A view of the truth: Spinoza's faith in reason - Print Version - International Herald Tribune: "The exact reasons for the excommunication of the 23-year-old Spinoza remain murky, but the reasons he came to be vilified throughout all of Europe are not. Spinoza argued that no group or religion could rightly claim infallible knowledge of the creator's partiality to its beliefs and ways. After the excommunication, he spent the rest of his life - he died in 1677 at the age of 44 - studying the varieties of religious intolerance. The conclusions he drew are still of dismaying relevance.
The Jews who banished Spinoza had themselves been victims of intolerance, refugees from the Spanish-Portuguese Inquisition. The Jews on the Iberian Peninsula had been forced to convert to Christianity at the end of the 15th century. In the intervening century, they had been kept under the vigilant gaze of the Inquisitors, who suspected the 'New Christians' of carrying the rejection of Christ in their very blood. It can be argued that the Iberian Inquisition was Europe's first experiment in racialist ideology.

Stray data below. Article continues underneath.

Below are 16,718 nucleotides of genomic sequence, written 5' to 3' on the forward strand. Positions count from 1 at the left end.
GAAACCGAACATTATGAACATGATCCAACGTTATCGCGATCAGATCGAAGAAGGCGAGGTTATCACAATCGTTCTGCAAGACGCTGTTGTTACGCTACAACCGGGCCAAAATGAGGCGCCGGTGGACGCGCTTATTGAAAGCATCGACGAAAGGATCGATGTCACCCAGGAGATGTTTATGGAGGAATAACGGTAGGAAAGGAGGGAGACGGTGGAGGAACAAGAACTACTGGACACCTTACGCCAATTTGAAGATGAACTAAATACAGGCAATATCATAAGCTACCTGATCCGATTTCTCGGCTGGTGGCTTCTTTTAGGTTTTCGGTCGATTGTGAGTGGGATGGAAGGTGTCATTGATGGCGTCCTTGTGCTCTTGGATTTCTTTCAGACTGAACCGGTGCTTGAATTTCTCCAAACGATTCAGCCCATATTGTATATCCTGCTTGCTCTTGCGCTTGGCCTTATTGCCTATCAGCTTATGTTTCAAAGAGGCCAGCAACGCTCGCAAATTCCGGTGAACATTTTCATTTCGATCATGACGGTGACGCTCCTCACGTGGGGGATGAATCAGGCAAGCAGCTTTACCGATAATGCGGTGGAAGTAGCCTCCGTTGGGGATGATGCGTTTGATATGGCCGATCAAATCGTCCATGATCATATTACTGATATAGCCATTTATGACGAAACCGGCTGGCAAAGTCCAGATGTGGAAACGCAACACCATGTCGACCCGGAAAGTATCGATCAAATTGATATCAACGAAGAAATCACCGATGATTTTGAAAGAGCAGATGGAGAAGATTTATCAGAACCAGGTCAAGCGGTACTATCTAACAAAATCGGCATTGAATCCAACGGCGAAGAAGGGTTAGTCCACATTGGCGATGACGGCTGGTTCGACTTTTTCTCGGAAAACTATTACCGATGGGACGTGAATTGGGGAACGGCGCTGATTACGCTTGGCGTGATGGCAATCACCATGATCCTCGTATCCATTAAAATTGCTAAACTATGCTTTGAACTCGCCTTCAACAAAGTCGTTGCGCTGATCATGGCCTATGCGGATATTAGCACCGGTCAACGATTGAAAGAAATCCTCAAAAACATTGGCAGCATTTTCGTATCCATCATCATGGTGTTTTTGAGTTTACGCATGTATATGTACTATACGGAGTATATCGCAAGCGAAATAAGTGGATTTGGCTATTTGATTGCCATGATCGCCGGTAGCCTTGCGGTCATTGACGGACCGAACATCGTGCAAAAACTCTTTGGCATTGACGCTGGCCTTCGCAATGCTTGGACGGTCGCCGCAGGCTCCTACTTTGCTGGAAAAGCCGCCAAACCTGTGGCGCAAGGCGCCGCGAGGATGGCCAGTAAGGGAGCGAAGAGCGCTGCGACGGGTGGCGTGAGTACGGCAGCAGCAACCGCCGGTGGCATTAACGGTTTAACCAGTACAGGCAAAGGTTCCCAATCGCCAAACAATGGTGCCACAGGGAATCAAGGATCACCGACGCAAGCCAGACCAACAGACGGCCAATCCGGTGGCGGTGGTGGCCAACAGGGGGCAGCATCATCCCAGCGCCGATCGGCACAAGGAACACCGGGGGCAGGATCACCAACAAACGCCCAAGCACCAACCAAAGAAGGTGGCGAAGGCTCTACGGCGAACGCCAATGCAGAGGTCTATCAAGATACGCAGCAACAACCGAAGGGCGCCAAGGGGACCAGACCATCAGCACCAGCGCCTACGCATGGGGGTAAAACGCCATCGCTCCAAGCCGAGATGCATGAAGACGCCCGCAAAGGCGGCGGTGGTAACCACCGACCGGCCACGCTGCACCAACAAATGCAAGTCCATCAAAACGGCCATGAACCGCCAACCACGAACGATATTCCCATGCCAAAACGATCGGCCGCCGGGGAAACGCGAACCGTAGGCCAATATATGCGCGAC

Spinoza's reaction to the religious intolerance he saw around him was to try to think his way out of all sectarian thinking. He understood the powerful tendency in each of us toward developing a view of the truth that favors the circumstances into which we happened to have been born."
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